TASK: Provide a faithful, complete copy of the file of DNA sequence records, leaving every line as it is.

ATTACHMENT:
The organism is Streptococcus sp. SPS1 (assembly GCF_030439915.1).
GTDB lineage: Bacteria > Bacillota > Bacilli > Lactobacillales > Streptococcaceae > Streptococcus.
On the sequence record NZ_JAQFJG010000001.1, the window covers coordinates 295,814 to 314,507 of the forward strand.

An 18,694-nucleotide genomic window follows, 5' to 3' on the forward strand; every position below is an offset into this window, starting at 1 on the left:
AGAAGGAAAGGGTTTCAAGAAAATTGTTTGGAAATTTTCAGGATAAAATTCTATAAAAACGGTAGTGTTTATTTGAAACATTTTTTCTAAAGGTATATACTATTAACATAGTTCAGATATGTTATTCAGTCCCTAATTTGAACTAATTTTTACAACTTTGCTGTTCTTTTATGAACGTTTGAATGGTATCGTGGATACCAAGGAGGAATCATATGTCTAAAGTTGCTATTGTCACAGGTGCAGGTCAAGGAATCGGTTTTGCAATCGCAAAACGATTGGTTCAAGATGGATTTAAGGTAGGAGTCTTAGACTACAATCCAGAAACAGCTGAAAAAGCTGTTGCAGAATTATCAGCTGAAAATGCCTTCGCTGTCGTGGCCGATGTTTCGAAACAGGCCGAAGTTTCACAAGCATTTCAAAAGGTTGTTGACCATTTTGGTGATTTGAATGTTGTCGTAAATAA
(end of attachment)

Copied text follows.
The organism is Streptococcus sp. SPS1 (assembly GCF_030439915.1).
GTDB lineage: Bacteria > Bacillota > Bacilli > Lactobacillales > Streptococcaceae > Streptococcus.
On the sequence record NZ_JAQFJG010000001.1, the window covers coordinates 295,814 to 314,507 of the forward strand.

An 18,694-nucleotide genomic window follows, 5' to 3' on the forward strand; every position below is an offset into this window, starting at 1 on the left:
AGAAGGAAAGGGTTTCAAGAAAATTGTTTGGAAATTTTCAGGATAAAATTCTATAAAAACGGTAGTGTTTATTTGAAACATTTTTTCTAAAGGTATATACTATTAACATAGTTCAGATATGTTATTCAGTCCCTAATTTGAACTAATTTTTACAACTTTGCTGTTCTTTTATGAACGTTTGAATGGTATCGTGGATACCAAGGAGGAATCATATGTCTAAAGTTGCTATTGTCACAGGTGCAGGTCAAGGAATCGGTTTTGCAATCGCAAAACGATTGGTTCAAGATGGATTTAAGGTAGGAGTCTTAGACTACAATCCAGAAACAGCTGAAAAAGCTGTTGCAGAATTATCAGCTGAAAATGCCTTCGCTGTCGTGGCCGATGTTTCGAAACAGGCCGAAGTTTCACAAGCATTTCAAAAGGTTGTTGACCATTTTGGTGATTTGAATGTTGTCGTAAATAA